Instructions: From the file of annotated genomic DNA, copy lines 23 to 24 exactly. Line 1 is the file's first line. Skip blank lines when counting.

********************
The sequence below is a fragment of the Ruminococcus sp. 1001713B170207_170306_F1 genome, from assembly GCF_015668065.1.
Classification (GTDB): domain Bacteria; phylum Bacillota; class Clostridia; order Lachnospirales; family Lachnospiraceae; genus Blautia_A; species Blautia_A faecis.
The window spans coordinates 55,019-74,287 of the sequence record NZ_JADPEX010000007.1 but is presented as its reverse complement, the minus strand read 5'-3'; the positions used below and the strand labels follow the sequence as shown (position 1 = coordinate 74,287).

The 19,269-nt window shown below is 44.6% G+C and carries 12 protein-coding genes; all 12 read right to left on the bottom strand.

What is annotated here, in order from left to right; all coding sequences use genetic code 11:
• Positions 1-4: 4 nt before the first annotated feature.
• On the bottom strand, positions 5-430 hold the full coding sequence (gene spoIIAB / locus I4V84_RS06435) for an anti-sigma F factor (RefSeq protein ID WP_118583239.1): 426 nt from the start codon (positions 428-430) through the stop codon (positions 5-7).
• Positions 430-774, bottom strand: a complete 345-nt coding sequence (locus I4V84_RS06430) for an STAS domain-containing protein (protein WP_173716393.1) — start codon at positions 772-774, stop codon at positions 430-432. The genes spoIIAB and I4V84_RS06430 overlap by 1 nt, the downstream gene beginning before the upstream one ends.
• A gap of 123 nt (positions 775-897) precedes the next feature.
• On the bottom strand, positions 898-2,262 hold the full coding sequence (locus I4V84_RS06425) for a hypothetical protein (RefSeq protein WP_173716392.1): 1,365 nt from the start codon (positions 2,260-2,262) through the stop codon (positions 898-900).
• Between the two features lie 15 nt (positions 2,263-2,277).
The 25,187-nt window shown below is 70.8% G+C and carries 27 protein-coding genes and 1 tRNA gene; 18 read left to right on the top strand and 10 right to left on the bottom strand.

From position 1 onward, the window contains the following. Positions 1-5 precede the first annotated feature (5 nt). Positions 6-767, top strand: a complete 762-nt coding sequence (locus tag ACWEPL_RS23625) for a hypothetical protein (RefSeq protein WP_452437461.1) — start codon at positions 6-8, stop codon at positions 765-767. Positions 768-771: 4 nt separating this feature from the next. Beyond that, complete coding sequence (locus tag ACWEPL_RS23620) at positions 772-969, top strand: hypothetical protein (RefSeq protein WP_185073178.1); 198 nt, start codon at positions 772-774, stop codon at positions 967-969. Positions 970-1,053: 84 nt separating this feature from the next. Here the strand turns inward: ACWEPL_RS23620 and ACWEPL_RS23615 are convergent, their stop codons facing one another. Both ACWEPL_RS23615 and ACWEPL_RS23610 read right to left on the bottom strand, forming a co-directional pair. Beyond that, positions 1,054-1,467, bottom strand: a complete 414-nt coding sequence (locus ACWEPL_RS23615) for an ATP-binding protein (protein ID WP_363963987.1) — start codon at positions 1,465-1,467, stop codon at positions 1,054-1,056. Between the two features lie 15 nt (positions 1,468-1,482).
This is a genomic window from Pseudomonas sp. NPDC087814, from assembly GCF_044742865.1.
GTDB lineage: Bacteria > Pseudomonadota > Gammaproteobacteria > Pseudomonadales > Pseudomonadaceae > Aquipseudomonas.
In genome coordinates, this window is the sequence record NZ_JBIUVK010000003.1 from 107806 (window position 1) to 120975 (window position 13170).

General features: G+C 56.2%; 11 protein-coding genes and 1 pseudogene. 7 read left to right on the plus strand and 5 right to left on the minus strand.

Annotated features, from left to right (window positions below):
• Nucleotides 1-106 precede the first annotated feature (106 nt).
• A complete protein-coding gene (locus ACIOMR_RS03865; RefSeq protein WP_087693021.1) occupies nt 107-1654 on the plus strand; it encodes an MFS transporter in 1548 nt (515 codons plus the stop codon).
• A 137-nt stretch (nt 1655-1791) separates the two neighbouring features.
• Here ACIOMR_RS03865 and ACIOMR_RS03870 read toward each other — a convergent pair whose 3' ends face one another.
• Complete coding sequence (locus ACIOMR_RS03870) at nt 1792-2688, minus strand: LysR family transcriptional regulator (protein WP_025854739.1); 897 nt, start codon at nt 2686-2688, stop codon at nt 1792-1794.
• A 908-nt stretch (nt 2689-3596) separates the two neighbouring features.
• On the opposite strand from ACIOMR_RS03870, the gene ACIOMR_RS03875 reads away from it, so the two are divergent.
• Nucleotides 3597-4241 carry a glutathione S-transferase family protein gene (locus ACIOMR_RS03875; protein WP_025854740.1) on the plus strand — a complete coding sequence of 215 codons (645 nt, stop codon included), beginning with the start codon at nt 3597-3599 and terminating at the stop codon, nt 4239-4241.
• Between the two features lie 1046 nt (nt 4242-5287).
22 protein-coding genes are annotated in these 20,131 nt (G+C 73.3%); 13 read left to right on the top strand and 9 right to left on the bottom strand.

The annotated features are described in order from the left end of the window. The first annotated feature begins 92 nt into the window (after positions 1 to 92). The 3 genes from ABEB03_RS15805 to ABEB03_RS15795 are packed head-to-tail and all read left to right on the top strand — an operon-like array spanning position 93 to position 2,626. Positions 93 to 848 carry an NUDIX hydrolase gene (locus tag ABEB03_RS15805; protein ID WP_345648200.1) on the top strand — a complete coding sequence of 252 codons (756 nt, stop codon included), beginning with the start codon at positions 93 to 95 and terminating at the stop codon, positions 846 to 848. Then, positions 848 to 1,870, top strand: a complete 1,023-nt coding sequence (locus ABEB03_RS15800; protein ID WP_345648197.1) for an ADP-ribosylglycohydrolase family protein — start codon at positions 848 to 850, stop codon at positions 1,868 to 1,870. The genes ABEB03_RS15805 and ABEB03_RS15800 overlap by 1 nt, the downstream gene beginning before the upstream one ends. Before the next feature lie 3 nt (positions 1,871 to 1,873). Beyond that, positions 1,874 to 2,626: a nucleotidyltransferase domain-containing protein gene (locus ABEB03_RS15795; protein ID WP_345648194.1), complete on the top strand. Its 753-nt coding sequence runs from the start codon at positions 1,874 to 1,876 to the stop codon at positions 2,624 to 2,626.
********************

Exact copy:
• Complete coding sequence (locus ACIOMR_RS03870) at nt 1792-2688, minus strand: LysR family transcriptional regulator (protein WP_025854739.1); 897 nt, start codon at nt 2686-2688, stop codon at nt 1792-1794.
• A 908-nt stretch (nt 2689-3596) separates the two neighbouring features.